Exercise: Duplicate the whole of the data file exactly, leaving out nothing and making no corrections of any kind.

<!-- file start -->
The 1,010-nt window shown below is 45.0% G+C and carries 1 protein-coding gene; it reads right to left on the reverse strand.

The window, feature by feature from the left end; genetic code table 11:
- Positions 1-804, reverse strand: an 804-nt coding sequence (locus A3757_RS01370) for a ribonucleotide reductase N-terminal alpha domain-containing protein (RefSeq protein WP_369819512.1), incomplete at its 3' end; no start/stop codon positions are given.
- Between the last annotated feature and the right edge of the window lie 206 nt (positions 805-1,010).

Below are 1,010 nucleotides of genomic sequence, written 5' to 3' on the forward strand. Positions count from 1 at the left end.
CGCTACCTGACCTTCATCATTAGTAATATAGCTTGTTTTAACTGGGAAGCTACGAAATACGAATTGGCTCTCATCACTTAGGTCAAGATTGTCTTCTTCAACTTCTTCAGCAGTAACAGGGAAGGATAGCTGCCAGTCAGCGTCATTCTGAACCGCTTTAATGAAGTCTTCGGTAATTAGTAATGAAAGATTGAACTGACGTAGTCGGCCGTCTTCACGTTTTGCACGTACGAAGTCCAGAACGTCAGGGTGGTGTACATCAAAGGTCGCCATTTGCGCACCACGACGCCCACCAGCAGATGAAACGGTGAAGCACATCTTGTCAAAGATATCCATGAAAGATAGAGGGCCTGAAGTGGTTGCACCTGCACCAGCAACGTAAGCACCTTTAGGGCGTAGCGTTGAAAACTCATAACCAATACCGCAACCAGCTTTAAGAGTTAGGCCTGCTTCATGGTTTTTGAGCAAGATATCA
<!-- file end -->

The 1,010-nt window shown below is 45.0% G+C and carries 1 protein-coding gene; it reads right to left on the reverse strand.

The window, feature by feature from the left end; genetic code table 11:
- Positions 1-804, reverse strand: an 804-nt coding sequence (locus A3757_RS01370) for a ribonucleotide reductase N-terminal alpha domain-containing protein (RefSeq protein WP_369819512.1), incomplete at its 3' end; no start/stop codon positions are given.
- Between the last annotated feature and the right edge of the window lie 206 nt (positions 805-1,010).

Below are 1,010 nucleotides of genomic sequence, written 5' to 3' on the forward strand. Positions count from 1 at the left end.
CGCTACCTGACCTTCATCATTAGTAATATAGCTTGTTTTAACTGGGAAGCTACGAAATACGAATTGGCTCTCATCACTTAGGTCAAGATTGTCTTCTTCAACTTCTTCAGCAGTAACAGGGAAGGATAGCTGCCAGTCAGCGTCATTCTGAACCGCTTTAATGAAGTCTTCGGTAATTAGTAATGAAAGATTGAACTGACGTAGTCGGCCGTCTTCACGTTTTGCACGTACGAAGTCCAGAACGTCAGGGTGGTGTACATCAAAGGTCGCCATTTGCGCACCACGACGCCCACCAGCAGATGAAACGGTGAAGCACATCTTGTCAAAGATATCCATGAAAGATAGAGGGCCTGAAGTGGTTGCACCTGCACCAGCAACGTAAGCACCTTTAGGGCGTAGCGTTGAAAACTCATAACCAATACCGCAACCAGCTTTAAGAGTTAGGCCTGCTTCATGGTTTTTGAGCAAGATATCA